- They’re up in the cloud permanently, so there’s really no need to keep them on your device. Free up that space!
- The only exception here is if you’re constantly battling a bad connection (WiFi and/or data). If that’s the case, don’t remove them.
- It’s searchable! For all kinds of things actually!
- Business cards
- Shared albums are super easy to create and use. Very useful if you like sharing photos with others.
- Google Photos comes with some basic, but very handy editing tools
A Couple of Minor Issues
- First, the editing tools are fairly basic. If you need something more robust, this isn’t your app
- Also, if you take more… mmm… sensitive (read: NSFW) photos on your phone, there’s no good option for ensuring they’re truly hidden. You can archive photos, but they may still appear in search results. Not good if you’re trying to show your coworker the photo of you and your partner on vacation… ;?
7 Surprising, Helpful Benefits of Talking to Yourself
Make Life Easier
There’s a strange stigma around talking to yourself, even though I’m pretty sure most of us do it from time to time.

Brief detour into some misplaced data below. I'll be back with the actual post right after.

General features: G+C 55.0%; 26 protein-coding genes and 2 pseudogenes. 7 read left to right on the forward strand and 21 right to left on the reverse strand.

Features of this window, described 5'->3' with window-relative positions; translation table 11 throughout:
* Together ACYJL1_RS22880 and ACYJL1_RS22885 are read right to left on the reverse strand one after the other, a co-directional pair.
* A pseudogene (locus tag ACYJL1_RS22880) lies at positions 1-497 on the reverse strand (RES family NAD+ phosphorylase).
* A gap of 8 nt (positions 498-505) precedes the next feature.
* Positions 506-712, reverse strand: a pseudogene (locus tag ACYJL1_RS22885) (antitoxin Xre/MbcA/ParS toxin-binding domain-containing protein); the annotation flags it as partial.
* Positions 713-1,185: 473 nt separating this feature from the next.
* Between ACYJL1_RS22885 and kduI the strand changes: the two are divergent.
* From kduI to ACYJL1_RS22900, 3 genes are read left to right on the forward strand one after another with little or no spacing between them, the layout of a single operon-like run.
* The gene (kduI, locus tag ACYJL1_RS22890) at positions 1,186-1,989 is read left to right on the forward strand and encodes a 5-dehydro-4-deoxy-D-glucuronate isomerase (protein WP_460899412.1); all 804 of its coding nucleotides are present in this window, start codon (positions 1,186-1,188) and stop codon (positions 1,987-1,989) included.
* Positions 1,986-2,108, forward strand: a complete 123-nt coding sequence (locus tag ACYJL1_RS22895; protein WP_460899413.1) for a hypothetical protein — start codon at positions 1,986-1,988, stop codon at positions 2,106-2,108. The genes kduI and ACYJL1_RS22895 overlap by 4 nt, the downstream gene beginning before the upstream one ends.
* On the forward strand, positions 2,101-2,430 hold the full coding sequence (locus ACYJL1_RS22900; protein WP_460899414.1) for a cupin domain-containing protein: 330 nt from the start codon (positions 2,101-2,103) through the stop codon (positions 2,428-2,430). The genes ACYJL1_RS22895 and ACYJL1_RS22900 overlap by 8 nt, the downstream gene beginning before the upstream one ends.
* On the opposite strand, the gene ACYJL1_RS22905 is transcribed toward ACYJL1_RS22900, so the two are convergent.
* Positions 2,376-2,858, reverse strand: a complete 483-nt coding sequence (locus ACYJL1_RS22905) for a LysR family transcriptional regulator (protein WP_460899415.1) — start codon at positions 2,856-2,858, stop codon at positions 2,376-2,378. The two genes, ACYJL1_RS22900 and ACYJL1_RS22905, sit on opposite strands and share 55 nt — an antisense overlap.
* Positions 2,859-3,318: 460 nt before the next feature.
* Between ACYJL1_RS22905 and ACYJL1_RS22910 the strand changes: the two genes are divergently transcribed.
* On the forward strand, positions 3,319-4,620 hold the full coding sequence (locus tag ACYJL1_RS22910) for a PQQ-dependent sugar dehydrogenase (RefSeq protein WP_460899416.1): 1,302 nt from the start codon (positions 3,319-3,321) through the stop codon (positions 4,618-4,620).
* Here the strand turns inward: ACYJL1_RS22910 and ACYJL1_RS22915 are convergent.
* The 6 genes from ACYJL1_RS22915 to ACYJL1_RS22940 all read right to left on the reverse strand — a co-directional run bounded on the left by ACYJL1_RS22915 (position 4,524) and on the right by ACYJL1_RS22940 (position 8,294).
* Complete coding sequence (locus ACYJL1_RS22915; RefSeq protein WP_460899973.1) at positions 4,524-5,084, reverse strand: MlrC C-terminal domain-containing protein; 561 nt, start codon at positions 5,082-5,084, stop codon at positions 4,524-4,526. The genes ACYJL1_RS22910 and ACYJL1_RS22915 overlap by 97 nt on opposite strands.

I actually “think out loud” very often; I’ve been doing it since I was a kid. And, I’ve noticed that, for me, there really are serious benefits of talking to yourself.
Truthfully, I credit the conversational tone of this podcast to the fact that I talk to myself all the time! I’ve got a lot of practice, so it was natural to keep doing it, even with a microphone in front of my face.
Two Types of Self-talk
There are two common categories when it comes to talking to yourself, also known as self-talk:
- Instructional: Talking yourself through a task or process
- Motivational: Saying things to yourself like, “You can do this!”
Benefits of Talking to Yourself #1: Improved Focus
I find that thinking out loud helps me narrow my focus, especially with complex, creative tasks. It really does force me to stay on track because I can only say one thing at a time.